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Patient Dose and X-ray Equipment

Learn more about the key aspects of quality assurance programmes for X-ray equipment and patient dose.
© UK Health Security Agency

IRMER17 requires the employer to establish a QA programme for X-ray equipment and for patient dose. This step will cover some of the key aspects that must be included.

Equipment Inventory

An inventory of the X-ray sets must be kept by the dental practice. The inventory must include the following details for each X-ray set:

  • The manufacturer
  • Model name or number
  • Serial number or another unique identifier
  • Year of manufacture
  • Year of installation

The performance of each piece of equipment should be reviewed periodically, to confirm that it is operating as expected and capable of restricting patient dose as far as is reasonably practicable.

X-ray Equipment Inventory

An example of an X-ray equipment inventory table - details of the X-ray equipment must be filled in under the following headings: Manufacturer, Model, Serial number/identifier, Year of manufacture, Year of installation, Last review

Routine Surveillance Programme

Both IRR17 and IRMER17 require employers to maintain routine surveillance of those features of X-ray equipment that could affect the radiation safety of staff or patients. Operators should check the correct functioning of the following on every day that the equipment is used:

  • Safety and warning systems (eg. warning lights and audible warnings)
  • Exposure switch
  • Intra oral arm counterbalance
  • Smooth rotational or scanning motion of panoramic, cephalometric and dental CBCT equipment
  • The overall general condition of the X-ray set

A record of these checks should be completed at least once every six months to confirm that this routine surveillance has been maintained.

X-ray equipment: routine surveillance log

An example of a routine surveillance log, which should be filled out under the following headings: Manufacturer and mode, Serial number/identifier. The second part of the table requests the date, then the following headings are checks which must be maintained (if they are deemed satisfactory these headings should be completed with a tick): Warning systems, Exposure switch, Intra-oral counterbalance, Tube head, Pan, ceph or CBCT rotational/scanning motion. There is then space for comments.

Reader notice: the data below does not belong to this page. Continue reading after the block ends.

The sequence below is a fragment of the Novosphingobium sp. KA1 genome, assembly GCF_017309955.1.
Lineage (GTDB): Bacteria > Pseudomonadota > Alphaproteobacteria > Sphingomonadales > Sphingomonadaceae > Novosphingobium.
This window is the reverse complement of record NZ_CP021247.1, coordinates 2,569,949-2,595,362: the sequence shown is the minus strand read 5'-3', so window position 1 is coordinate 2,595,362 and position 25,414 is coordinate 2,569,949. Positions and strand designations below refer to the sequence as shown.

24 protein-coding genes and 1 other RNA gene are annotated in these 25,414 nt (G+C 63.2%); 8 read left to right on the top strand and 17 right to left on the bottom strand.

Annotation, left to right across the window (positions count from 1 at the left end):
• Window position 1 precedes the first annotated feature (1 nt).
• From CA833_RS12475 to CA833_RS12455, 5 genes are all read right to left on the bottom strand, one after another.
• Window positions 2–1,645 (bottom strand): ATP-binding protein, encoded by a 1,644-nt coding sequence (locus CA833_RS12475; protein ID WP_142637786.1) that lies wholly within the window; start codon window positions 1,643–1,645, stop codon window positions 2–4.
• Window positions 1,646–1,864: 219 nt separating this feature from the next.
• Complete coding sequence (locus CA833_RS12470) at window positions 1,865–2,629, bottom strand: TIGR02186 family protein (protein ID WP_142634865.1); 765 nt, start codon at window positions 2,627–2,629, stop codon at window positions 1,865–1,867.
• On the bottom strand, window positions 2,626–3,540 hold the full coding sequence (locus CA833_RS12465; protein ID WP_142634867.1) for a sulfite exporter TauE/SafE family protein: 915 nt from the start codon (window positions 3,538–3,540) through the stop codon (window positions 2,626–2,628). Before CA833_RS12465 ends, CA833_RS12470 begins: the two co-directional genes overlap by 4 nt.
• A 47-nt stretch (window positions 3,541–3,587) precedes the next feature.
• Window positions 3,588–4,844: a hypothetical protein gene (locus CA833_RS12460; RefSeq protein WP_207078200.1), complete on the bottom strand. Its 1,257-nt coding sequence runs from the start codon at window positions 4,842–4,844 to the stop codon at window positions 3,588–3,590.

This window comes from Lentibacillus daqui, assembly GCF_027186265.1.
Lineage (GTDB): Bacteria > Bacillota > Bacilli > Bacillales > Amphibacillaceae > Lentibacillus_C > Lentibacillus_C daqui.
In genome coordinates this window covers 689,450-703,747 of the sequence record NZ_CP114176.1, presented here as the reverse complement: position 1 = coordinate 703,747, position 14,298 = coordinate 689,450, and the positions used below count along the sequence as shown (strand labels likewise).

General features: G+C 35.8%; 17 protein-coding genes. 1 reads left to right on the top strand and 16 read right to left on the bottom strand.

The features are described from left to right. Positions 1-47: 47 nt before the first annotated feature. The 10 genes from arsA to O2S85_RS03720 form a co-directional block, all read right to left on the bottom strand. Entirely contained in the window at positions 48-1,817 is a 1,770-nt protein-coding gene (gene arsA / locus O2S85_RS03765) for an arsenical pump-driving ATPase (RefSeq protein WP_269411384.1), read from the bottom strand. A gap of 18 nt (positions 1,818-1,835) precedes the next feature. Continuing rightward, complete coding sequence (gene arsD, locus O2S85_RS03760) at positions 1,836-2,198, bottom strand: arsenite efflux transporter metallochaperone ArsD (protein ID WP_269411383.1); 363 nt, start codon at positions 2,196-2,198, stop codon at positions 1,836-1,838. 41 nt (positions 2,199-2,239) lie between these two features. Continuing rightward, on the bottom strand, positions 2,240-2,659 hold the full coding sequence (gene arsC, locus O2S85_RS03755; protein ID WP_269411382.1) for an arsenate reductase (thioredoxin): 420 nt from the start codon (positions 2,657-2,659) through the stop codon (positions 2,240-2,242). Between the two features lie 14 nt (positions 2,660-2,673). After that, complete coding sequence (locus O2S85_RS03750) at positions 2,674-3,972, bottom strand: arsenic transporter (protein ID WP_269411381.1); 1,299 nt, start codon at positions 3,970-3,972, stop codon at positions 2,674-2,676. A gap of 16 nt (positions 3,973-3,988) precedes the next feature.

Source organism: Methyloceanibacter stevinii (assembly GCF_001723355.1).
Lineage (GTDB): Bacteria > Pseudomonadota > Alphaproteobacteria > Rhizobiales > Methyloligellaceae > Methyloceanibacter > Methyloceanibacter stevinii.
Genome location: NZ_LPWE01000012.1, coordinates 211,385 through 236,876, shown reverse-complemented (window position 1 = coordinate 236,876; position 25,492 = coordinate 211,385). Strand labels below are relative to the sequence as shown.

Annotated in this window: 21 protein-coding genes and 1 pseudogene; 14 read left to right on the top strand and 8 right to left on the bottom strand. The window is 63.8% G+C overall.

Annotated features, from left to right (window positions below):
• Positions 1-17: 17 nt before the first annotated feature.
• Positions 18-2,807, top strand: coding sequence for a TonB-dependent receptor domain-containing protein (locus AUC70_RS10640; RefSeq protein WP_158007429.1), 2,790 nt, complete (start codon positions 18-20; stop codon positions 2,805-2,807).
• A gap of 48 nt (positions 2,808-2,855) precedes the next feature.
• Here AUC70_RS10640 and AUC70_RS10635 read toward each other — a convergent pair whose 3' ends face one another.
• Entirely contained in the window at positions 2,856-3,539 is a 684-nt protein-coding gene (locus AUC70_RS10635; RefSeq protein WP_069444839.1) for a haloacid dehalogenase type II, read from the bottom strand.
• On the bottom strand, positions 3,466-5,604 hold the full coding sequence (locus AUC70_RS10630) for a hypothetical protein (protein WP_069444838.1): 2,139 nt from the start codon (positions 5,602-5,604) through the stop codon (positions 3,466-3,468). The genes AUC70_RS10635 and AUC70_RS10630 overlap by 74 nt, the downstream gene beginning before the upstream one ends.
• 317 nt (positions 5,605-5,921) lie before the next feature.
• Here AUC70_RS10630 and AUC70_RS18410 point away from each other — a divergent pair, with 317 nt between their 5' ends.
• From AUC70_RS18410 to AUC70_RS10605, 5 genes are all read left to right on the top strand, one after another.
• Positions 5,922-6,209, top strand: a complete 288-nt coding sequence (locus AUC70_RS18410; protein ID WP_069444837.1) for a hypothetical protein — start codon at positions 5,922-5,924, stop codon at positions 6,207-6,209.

Maintenance Records

The QA programme for equipment should include the maintenance and inspection schedule recommended by the manufacturer to ensure the equipment operates properly and safely at all times. This would normally recommend that the electrical and mechanical features of the X-ray equipment are serviced on an annual basis by a qualified service agent. Service reports should be kept as evidence that the equipment is being well maintained.

Fault Records

Any faults that occur with the X-ray set should be recorded. The record should include:

  • The equipment at fault
  • Details of the fault
  • Whether it was withdrawn from use
  • What corrective action was carried out
  • What testing was done to confirm the equipment is ready to put back in to use

Fault Log

Details of any equipment faults (including X-ray equipment, film processors and digital systems) may be recorded in this log. It is recommended that equipment currently unfit for clinical use should be disabled (switched off at the mains) and an appropriate notice posted on the control panel. Details of any test made before the equipment was returned to clinical use may also be recorded here.

Example of a fault log table to be complete under the following headings: Data, manufacturer and model, serial number/identifier, nature of fault, was equipment withdrawn from clinical use?, Corrective action taken, Test details.

Routine Performance Tests and QA of Patient Dose

In addition to the acceptance testing carried out prior to X-ray equipment entering use, routine QA tests of operating parameters and performance characteristics should be carried out. This should be at intervals not exceeding three years, except for handheld equipment which should be tested every year, or for any X-ray set where the MPE advises more frequent testing is necessary.

As part of the routine test, a measurement of representative patient doses must be made and compared to the practice’s diagnostic reference levels (DRLs), to confirm that patient doses are being adequately restricted. Should these levels be exceeded, the reasons for this should be investigated on the advice of the MPE.

X-ray equipment would also require testing following any relocation, repair or modification that could significantly affect image quality or patient doses. If in doubt as to whether testing is required, the MPE should be consulted.

© UK Health Security Agency
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